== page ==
Dave Woodhall watches a night of label-defying music.
Dr Feelgood/Eddie & the Hot Rods, Robin 2.
“I fakkin lahv this place” says Barrie Masters, and he should know because he’s played a few. There was a time when Eddie & the Hot Rods were seen as the future of British rock’n’roll. That was a long while ago and circumstances dictated that the early potential was never fulfilled but Masters is still leading the latest line-up of the band around the world, delivering 100 mph sets to audiences who care more about enjoyment than trends. Are they r&b, pub rock, punk? Who knows. Just enjoy.
There was the usual Rods mixture of their own classics, newer material which sounded a good as anything they’ve ever done plus a few well-chosen and usually obscure covers. The one you’ve heard of was, as ever, throw in mid-way through without fanfare while a blistering version of Gloria ended the hour-long set with the audience singing along merrily.
And the night was still young…
The crowd seemed to have thinned out a bit after the interval but headliners Dr Feelgood still came on to a good reception.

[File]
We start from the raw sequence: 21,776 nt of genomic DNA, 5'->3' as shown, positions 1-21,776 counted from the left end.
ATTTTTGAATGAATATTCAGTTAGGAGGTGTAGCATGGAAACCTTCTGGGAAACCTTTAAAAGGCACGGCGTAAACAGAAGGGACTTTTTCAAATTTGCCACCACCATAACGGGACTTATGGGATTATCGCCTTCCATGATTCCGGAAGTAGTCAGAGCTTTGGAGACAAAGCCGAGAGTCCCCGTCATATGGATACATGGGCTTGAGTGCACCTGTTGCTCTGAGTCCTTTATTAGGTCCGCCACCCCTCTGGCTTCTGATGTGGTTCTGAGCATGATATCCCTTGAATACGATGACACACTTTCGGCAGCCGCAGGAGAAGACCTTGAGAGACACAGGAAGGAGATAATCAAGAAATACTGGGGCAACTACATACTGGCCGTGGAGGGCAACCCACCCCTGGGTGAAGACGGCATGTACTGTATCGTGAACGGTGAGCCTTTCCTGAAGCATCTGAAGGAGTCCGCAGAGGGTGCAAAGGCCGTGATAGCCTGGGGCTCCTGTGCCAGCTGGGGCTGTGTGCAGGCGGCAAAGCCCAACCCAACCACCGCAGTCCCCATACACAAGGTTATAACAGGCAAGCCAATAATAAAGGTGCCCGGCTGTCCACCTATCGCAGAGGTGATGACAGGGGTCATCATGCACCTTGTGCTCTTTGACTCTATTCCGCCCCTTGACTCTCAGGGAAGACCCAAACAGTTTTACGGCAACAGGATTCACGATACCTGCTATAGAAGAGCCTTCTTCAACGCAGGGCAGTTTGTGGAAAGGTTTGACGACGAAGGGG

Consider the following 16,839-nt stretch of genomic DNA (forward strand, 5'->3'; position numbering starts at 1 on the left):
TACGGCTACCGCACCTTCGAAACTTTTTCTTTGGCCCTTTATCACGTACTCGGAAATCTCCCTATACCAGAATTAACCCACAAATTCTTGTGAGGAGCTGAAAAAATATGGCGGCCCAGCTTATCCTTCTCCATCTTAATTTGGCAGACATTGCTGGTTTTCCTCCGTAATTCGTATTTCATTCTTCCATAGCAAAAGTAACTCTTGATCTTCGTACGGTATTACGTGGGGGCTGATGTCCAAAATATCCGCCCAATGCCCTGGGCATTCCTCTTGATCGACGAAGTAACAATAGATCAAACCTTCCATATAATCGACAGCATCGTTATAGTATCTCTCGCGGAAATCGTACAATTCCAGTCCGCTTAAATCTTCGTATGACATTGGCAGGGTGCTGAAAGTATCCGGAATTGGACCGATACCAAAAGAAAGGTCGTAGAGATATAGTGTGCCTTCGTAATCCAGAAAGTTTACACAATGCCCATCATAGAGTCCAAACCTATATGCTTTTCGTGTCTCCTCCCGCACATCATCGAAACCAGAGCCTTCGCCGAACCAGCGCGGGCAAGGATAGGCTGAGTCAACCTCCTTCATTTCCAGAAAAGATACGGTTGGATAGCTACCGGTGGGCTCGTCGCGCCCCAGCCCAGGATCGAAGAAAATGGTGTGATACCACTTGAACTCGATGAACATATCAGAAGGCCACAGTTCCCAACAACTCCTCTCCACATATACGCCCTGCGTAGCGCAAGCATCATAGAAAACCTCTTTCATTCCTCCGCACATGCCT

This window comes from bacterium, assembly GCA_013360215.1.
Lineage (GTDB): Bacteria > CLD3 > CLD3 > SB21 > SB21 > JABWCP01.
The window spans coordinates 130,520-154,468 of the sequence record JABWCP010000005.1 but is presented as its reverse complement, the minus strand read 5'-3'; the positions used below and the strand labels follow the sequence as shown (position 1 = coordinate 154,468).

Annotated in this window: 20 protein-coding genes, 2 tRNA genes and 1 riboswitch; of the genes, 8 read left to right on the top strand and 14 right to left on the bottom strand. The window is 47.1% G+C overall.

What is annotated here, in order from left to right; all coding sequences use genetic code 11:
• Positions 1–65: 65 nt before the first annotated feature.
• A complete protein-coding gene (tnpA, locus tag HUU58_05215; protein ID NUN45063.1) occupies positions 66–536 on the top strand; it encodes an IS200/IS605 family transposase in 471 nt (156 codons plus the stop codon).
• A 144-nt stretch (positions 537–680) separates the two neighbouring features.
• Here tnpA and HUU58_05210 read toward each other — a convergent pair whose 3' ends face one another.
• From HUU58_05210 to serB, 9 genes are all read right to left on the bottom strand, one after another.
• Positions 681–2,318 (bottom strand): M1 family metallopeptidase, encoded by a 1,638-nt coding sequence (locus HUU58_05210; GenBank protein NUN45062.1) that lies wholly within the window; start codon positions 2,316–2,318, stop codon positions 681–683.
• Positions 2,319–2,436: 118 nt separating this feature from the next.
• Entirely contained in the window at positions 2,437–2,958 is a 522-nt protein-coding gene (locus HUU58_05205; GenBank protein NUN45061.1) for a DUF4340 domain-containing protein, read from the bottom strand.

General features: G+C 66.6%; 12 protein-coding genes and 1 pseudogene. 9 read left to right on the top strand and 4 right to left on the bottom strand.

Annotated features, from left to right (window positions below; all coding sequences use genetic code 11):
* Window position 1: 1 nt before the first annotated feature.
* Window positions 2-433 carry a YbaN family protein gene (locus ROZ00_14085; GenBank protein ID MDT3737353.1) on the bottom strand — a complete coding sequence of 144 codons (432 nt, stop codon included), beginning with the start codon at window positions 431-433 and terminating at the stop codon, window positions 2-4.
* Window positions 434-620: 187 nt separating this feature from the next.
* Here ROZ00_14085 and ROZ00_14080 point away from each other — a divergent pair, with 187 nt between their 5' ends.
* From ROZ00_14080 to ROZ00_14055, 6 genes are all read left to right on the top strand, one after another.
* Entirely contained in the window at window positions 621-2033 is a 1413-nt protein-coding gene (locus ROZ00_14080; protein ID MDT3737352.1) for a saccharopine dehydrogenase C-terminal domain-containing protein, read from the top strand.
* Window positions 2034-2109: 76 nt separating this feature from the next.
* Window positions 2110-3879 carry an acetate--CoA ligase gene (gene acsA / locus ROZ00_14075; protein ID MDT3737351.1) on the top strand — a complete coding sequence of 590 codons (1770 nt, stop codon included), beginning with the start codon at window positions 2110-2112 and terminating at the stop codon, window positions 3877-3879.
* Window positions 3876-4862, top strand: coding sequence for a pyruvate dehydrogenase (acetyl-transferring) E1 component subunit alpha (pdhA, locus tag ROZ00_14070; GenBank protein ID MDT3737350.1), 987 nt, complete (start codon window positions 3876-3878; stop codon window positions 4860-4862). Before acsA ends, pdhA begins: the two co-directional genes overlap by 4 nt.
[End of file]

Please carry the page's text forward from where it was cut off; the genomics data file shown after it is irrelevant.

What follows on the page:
The Feelgoods have never reached particularly far into the back catalogue of blues masters for their influences – standards from Muddy Waters and Bo Diddley helped kick their set off and a lengthy Rollin’ and Tumblin’ saw guitarist Steve Walwyn take over the singing duties as well as showing his dexterity on slide, a feat repeated on a couple more occasions during the evening.
Even though they’ve enjoyed an unchanged line-up for fifteen years there are still fans who believe that with no original members they shouldn’t exist, or at least not under that name. Whether or not you think they should carry on, they can’t get round the fact that however good the music might be, (and these boys can play – maybe they aren’t such good individual musicians as some of their predecessors but they’re certainly a tight unit) it isn’t Lee Brilleaux up there and singer Robert Kane doesn’t sound like him. In fact, Kane always comes across to me as though he’s trying a bit too hard.
But whatever shortcomings may or may not exist, the band went down the home straight with some of their own vintage songs done spellblindingly and by the time for the encores any remaining doubters in the room had been won over. Some more vintage rock, roll and blues ended the night and no matter what the purists may think, Dr Feelgood provided another night for anyone who was at the Robin simply for a good time.